This morning I was reading an article from Family Life Ministries. It was on how to start family traditions. As we enter into the Christmas season, my prayer is that we all focus on the right things throughout this time. This article will help you focus on the right things and how to engage in these as a family.
Starting Family Traditions by Sabrina Beasley
It may sound strange, but Christmas traditions don’t have to be … well … traditional. You can start new activities that bring meaning to your holidays and build a legacy for your family. Perhaps you came from a family of non-believers, and you have never celebrated traditions that were based on Christ. Or perhaps you have found that your current traditions have no meaning for your family. This year, we have compiled 10 ideas for new traditions, some from FamilyLife and some from our readers.
1. What Does God Want for Christmas? The Christmas holiday is really just a part of the gospel story—God came as man in the flesh to be the perfect sacrifice for our sins. His birth signifies God’s grace and love for His people. FamilyLife has developed an interactive nativity set that not only tells the story of the birth of Christ, but it also presents the gospel to children.
This resource, What God Wants for Christmas, can be used in your own family, in Sunday school classes, or as an outreach for neighborhood Christmas parties.
2. Use decorations to tell about the entire life of Christ. Christmas is a time that usually emphasizes the birth of Jesus, but decorations can also celebrate the remainder of His life on earth. In addition to the basic nativity set, angels, and stars, include crosses, verses that talk about the life of Jesus, and statuettes of Him while He was on earth.
3. Fast a meal. In America, Christmas includes a large focus on food. This year, during the week before Christmas, sacrifice a meal and pray during that time for the poor, hungry, and spiritually lost in the world.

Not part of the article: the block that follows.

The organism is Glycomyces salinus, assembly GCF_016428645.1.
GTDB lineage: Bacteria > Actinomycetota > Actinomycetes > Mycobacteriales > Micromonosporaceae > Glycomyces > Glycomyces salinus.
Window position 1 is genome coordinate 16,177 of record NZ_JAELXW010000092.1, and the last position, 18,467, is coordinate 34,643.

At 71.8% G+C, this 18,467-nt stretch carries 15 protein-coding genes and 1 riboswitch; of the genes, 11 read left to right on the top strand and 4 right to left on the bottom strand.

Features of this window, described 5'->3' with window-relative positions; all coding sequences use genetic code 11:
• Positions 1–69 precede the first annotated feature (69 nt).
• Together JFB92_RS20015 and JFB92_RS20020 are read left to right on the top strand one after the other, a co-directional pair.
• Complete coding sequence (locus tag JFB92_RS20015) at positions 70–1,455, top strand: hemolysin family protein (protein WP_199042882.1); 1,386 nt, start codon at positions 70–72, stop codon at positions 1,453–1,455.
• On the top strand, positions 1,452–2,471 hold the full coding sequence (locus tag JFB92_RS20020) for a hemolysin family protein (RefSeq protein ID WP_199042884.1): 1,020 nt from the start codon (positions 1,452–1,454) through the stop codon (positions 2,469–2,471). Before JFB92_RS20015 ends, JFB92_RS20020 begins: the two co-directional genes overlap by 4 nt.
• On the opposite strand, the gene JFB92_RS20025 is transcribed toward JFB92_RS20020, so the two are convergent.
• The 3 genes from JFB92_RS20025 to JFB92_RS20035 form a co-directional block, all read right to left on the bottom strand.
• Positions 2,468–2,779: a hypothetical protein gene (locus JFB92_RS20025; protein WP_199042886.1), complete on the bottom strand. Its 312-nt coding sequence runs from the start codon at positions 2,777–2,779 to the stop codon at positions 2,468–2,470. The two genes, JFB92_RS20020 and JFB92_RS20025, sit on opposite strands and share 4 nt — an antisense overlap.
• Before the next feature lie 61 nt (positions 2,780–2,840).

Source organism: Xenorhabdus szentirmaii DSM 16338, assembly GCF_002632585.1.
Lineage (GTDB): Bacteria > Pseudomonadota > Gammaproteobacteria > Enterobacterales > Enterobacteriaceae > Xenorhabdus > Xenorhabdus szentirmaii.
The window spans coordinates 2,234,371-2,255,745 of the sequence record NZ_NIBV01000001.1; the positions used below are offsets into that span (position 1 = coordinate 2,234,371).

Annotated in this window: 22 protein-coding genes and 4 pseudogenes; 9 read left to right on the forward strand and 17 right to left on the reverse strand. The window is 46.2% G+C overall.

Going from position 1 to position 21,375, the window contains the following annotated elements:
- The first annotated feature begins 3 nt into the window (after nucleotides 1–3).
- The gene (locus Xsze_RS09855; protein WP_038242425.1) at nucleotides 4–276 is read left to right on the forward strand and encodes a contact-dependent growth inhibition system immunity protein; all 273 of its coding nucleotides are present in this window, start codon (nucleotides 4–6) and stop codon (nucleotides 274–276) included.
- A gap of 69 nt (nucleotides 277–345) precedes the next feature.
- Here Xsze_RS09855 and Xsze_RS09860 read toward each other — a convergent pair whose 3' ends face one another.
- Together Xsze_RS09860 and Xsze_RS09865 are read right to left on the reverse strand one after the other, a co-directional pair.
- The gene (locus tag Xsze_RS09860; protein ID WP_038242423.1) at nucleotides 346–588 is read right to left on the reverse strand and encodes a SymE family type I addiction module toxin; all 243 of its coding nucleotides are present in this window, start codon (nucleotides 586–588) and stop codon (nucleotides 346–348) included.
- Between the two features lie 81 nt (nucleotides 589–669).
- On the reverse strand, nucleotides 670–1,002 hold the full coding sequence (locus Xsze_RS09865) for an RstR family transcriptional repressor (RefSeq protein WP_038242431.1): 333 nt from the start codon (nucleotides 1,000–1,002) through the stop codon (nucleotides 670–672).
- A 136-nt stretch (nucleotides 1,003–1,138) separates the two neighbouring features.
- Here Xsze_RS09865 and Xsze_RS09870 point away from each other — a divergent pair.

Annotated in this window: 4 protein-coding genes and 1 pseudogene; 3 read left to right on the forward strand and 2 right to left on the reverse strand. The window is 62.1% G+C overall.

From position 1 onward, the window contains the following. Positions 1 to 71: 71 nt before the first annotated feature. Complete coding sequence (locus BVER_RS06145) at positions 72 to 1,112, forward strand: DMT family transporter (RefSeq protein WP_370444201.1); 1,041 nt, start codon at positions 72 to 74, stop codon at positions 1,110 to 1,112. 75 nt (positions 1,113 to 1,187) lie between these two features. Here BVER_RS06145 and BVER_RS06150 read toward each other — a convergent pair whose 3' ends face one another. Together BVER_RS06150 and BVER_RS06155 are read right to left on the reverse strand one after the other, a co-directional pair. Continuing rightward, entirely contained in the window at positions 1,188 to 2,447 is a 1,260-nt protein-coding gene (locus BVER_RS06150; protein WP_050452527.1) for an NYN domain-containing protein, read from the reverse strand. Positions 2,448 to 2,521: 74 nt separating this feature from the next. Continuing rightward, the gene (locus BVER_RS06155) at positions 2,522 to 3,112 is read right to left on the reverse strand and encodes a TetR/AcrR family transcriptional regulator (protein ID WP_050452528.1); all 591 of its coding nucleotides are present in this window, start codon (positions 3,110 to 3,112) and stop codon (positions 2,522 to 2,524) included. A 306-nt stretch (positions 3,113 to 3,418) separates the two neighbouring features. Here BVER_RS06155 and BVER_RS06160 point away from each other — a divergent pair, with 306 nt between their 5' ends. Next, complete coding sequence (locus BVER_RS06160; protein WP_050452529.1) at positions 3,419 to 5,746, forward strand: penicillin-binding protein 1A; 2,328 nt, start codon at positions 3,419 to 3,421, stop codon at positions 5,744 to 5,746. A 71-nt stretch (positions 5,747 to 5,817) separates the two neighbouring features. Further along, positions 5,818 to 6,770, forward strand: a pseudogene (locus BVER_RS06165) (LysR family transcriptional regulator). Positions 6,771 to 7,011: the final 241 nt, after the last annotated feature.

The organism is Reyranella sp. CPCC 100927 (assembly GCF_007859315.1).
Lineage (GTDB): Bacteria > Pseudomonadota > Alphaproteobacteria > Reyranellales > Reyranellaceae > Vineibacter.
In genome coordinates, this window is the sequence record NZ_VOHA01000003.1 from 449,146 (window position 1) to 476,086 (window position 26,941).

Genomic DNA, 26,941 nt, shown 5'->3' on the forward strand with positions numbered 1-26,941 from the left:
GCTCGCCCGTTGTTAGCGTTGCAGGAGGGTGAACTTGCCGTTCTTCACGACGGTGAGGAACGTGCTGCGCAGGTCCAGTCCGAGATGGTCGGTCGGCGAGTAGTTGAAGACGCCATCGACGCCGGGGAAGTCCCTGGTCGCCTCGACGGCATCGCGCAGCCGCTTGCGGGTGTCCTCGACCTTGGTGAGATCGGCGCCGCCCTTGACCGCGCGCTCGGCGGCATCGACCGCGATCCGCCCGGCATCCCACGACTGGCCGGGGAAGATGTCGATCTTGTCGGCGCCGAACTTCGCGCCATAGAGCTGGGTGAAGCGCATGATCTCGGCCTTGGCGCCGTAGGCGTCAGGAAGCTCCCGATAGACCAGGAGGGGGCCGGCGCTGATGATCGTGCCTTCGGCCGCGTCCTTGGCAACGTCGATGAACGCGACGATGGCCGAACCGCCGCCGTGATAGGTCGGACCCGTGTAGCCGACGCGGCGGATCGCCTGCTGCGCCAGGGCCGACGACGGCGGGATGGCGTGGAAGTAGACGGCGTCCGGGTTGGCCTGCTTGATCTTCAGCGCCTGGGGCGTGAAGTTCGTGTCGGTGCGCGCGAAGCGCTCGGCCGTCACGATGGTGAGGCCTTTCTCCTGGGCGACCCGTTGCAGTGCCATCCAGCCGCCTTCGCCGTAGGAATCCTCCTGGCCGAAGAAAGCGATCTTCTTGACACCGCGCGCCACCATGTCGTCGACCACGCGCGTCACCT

4. Watch a movie that remembers the life of Christ. There are several good films that focus on the birth, death, and life of Christ. We recommend “Jesus of Nazareth,” the film, “Jesus,” or for mature audiences, “The Passion of the Christ.” Or for a change of pace, try “Ben Hur,” a movie that begins with Jesus’ birth and ends with His death, and tells the story of a man who was transformed by His love and forgiveness.
By watching movies that focus on other aspects of the life of Jesus, the Christmas celebration of His birth is put into proper perspective. This can be an excellent opportunity to talk to your children about why Christ had to come in the form of a child.
5. Share stories about how God has worked in your life. Have you ever told your children the story of your salvation? How about your spouse? While the family is together during the holidays, use the time to share your personal stories about faith, redemption, and life change. Also, reflect on the previous year and talk about how you have grown in your faith individually and as a family.